13 Tips to Help Men Make the Most of Therapy
Getting the most out of your therapy sessions.
Getting the most out of your therapy sessions.
"Therapy can be truly transformative, but it’s important to know how to approach it in order to maximize its potential."
Starting therapy for the first time can be a little nerve-wracking. Therapy is something that’s unfamiliar to most of us and it’s not clear what we’re supposed to do once we begin. The unknowns of therapy can cause some men to feel that they’re not making any concrete progress, causing them to leave therapy before they get to experience all of its benefits. On the other end of the spectrum, not knowing how to make the most of therapy can lead some guys to stay in therapy for too long without reaping many rewards.
Therapy can be truly transformative, but it’s important to know how to approach it in order to maximize its potential. While the content of your therapy sessions will be unique to you, there are a number of tips to consider that can help you get the most out of your therapy sessions:
Finding the right therapist for you is important for your success in therapy. Therapists are diverse in their approach to treatment, personality, and interpersonal style. Not every therapist-client relationship will be a good match. Start by honing in on what you are seeking help for and search for therapists who specialize in whatever that may be.
Once you begin therapy, it may take a little time to get a sense of whether you’ll be able to work well together. Try attending at least two or three sessions with your therapist before you think of jumping ship; you might find that your first impression changes after a few sessions. If you ultimately decide it’s not working, it’s okay to let your therapist know, and ask for a referral.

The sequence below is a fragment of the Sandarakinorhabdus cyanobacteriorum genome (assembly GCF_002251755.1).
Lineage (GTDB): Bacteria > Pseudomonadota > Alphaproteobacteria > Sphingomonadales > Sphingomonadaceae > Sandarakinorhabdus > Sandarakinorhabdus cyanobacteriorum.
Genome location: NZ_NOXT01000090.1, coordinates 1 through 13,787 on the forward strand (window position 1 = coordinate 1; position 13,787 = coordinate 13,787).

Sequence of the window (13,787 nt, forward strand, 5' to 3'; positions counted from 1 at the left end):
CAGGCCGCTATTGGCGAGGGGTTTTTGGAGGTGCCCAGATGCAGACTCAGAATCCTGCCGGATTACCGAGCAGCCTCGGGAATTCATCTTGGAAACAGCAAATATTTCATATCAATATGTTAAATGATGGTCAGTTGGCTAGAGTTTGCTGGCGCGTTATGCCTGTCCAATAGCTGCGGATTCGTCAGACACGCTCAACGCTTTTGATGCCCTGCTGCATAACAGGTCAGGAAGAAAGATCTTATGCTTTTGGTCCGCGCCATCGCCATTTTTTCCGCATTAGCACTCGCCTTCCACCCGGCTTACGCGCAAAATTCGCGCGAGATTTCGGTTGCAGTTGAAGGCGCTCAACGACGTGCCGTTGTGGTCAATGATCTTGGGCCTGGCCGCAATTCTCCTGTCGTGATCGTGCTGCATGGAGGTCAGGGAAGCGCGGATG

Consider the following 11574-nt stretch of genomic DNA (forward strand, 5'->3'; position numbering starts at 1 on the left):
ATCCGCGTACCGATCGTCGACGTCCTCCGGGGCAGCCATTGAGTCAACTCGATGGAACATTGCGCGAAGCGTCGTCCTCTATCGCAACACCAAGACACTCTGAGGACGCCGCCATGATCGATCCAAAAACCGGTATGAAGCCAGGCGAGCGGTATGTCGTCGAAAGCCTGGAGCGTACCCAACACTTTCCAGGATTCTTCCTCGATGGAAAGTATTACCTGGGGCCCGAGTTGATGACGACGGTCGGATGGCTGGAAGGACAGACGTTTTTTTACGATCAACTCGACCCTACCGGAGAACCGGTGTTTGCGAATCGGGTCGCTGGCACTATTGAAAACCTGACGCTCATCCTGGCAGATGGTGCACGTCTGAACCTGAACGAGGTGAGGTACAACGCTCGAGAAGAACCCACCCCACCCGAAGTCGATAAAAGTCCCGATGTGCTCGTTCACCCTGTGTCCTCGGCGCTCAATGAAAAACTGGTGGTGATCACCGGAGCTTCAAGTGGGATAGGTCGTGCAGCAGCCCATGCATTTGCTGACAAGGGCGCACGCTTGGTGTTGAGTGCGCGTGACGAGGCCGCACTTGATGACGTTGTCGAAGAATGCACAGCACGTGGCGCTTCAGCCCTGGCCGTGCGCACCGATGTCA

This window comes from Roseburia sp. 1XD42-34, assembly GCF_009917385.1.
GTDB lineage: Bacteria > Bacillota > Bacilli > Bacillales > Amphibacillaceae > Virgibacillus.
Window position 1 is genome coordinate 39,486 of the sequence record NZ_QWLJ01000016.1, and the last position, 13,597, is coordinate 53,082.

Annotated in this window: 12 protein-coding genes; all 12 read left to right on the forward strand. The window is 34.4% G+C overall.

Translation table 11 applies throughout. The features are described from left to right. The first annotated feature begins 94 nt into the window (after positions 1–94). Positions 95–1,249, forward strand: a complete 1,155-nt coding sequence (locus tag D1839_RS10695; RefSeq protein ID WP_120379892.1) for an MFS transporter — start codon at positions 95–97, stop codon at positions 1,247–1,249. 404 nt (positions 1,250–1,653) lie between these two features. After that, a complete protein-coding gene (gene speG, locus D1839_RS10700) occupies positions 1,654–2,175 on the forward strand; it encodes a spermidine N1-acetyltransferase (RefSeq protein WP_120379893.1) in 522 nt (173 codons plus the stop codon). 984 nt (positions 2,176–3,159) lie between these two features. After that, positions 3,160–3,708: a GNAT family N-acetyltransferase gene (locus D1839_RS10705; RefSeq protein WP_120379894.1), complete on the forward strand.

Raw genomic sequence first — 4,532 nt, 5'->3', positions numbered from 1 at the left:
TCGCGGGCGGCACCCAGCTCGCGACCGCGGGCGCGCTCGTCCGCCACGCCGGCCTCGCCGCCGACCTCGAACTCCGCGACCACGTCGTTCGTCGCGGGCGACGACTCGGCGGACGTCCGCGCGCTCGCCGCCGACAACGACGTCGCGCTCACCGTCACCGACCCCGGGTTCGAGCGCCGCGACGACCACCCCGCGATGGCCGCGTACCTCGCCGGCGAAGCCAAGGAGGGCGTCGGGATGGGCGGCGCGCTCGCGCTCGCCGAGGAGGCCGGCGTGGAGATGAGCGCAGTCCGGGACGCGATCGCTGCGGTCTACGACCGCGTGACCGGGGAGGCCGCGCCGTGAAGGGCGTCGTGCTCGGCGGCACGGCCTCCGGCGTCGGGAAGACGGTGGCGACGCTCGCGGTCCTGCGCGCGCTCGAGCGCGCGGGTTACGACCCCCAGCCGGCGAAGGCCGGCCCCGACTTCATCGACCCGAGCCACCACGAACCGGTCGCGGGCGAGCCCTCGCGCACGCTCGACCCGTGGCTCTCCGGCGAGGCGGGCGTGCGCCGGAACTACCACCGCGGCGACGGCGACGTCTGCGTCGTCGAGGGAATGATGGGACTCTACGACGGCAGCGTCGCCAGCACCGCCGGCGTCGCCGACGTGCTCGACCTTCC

You will get the most out of therapy if you set a regular appointment. Typically, this will be once a week, although you and your therapist might decide that something more or less frequent will be appropriate. Missing appointments frequently will impede your progress. If you commit to regular attendance, you’re likely to reach your goals more quickly and effectively.
One of the first questions most therapists will ask you – “What do you want to get out of therapy?” This might seem obvious because it’s a given goal of therapy to simply “get better”. Try asking yourself, “what will it look like when I am feeling or doing better? What will be different?”
Your therapist will work with you to set attainable goals for therapy. By setting specific goals, you’re better able to track your progress along the way, and in turn, more likely to reach your goals.
Do you have general relationship issues you want to work on?
Do you want to have more joy in life or feel that your life has more purpose or meaning?
Whatever your goal is, taking the time to specify it will help you and your therapist get to work. And don’t worry — your goals can change and evolve over time.
Some guys have a hard time opening up fully to others, fearing that they’ll be judged or shamed. One of the great things about therapy is that it provides a safe, judgment-free space for you to be totally honest with yourself and with your therapist. Some things might be difficult to talk about, even in therapy, but it’s critical to be completely open and honest in treatment.
Keep in mind that your therapist’s ability to help you is limited by how honest you are with them. By being honest and letting yourself be vulnerable, you are giving yourself the opportunity to grow and heal.
It’s natural for us to want to put our best foot forward when we’re around others, especially when we’re meeting someone for the first time. Even when we know therapy is about helping us, it’s not unusual to downplay our problems, limitations, mistakes, and distress so that we’re not seen as a total failure or completely inadequate.
We all have many different aspects to our personalities; some we’d like to hide, and some that we’d like to show. Instead of filtering ourselves in therapy, it is important to put everything on the table, both good and bad – it’s the only way we can honestly reflect on ourselves and our lives.